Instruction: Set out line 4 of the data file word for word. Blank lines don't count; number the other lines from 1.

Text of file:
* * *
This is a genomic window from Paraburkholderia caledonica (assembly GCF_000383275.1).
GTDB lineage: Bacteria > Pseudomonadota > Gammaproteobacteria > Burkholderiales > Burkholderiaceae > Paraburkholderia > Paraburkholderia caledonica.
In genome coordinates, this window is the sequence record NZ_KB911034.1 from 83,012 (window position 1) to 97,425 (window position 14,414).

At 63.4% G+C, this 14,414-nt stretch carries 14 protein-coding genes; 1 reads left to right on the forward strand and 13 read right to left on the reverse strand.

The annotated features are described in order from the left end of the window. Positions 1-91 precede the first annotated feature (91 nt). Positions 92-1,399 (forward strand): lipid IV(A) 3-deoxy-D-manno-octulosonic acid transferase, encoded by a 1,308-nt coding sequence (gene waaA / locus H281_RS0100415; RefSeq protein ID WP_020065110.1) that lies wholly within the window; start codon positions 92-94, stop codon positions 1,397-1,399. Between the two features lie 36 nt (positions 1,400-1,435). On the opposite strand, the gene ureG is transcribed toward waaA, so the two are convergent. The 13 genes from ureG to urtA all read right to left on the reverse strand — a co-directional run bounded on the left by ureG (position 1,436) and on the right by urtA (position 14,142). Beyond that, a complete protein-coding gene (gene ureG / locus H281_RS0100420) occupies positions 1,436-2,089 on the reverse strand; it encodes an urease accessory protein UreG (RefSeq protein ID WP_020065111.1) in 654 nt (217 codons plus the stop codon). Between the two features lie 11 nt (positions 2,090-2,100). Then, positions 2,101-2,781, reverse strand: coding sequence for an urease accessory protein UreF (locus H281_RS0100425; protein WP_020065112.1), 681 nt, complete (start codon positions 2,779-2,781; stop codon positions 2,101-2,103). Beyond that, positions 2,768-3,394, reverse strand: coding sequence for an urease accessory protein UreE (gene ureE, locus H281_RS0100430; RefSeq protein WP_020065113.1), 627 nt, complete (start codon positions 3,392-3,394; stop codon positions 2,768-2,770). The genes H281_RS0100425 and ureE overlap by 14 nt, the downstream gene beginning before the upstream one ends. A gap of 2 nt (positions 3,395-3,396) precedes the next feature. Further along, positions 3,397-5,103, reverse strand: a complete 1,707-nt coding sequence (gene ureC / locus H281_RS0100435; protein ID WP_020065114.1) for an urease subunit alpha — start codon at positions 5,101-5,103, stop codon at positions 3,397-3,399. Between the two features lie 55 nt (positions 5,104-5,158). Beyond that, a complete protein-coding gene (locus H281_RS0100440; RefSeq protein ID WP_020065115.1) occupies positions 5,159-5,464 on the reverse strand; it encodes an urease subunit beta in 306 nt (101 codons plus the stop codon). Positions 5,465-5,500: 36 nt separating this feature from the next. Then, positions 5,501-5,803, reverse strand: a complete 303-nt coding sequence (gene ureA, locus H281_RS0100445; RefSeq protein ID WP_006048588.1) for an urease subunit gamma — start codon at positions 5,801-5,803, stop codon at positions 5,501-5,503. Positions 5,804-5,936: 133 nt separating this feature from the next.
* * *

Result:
At 63.4% G+C, this 14,414-nt stretch carries 14 protein-coding genes; 1 reads left to right on the forward strand and 13 read right to left on the reverse strand.